RELS 102 Introduction to Religious Studies

Religion is often a crucial factor in understanding both the history of human civilization as well as every individual's own relation to that which is conceived as ultimate. The understandings of self, society, and cosmos that religious traditions transmit affect many aspects of culture, including archeology, art, literature, social norms, and political events. Despite sturdy claims of continuity however, these understandings vary considerably, depending on place and time. Transient, evolving, and always subject to selective emphasis, their material traces are later excavated by archeologists and historians, who then produce, ex post facto, rational surveys like this one.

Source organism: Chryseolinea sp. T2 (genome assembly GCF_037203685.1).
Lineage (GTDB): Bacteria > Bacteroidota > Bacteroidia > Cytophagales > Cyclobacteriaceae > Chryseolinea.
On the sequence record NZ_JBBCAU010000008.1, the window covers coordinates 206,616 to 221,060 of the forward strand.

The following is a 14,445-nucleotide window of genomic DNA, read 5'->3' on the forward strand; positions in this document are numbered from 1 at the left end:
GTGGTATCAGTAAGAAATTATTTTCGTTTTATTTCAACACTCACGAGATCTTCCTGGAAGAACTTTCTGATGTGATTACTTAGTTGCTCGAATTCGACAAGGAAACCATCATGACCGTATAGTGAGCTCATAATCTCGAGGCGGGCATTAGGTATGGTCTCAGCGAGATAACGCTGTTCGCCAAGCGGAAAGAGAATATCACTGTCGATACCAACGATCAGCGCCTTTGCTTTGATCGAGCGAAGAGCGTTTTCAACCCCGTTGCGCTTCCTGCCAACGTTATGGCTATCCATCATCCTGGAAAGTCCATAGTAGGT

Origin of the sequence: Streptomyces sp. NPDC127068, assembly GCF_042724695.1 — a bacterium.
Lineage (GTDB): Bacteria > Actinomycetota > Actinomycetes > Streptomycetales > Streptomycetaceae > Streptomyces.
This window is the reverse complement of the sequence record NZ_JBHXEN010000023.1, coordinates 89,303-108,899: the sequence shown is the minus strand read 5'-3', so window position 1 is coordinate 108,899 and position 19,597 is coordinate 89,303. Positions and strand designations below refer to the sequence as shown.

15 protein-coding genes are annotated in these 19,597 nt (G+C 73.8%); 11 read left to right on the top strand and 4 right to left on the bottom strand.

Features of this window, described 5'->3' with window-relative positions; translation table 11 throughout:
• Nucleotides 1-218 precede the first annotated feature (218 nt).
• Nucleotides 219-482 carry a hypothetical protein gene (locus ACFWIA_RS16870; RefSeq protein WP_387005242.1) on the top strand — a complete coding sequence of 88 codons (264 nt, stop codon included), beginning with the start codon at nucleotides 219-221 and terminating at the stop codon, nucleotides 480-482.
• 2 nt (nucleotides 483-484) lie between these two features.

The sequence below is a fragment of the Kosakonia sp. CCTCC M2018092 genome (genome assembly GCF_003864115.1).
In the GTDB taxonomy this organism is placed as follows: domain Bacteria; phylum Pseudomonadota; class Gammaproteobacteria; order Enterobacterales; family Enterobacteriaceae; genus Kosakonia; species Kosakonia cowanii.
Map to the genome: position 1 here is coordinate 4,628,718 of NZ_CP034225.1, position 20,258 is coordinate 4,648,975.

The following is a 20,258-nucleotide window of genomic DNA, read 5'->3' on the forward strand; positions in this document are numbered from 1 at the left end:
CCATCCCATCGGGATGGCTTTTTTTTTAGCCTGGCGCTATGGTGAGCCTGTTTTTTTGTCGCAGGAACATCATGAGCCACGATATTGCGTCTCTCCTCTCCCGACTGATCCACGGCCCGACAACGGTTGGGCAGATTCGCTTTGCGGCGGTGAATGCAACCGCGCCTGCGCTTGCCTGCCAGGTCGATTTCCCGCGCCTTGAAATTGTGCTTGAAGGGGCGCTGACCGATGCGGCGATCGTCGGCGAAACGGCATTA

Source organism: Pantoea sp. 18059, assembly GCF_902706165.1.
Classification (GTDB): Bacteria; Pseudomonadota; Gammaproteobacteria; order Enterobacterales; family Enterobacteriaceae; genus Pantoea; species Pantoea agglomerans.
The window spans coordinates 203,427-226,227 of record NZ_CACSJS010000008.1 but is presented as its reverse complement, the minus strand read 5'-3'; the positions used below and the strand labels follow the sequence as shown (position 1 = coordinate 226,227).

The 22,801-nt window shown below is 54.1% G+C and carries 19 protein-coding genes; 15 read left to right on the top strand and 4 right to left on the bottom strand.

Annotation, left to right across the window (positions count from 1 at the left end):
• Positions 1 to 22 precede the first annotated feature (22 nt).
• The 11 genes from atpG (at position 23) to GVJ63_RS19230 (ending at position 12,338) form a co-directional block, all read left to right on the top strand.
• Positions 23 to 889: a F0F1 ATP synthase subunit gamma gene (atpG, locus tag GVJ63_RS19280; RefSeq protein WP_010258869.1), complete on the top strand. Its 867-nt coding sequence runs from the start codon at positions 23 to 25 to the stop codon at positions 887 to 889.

This course is an introduction to the major religious/intellectual traditions of the modern world and to their critical appraisal; namely, Judaism, Christianity, Islam, Hinduism, Buddhism, Confucianism, Daoism, Shinto, atheism, and theory of religion. We will examine some of the outstanding texts, concepts, places, events, practices, and people involved in each of these traditions. The academic study of religion is part of a liberal education in two important ways. First, distinct from technical training, it does not teach us how to make a living, but how to live, and why. Second, in conjunction with technical training, it allows us to practice our skills of creativity, communication, and critical thinking.

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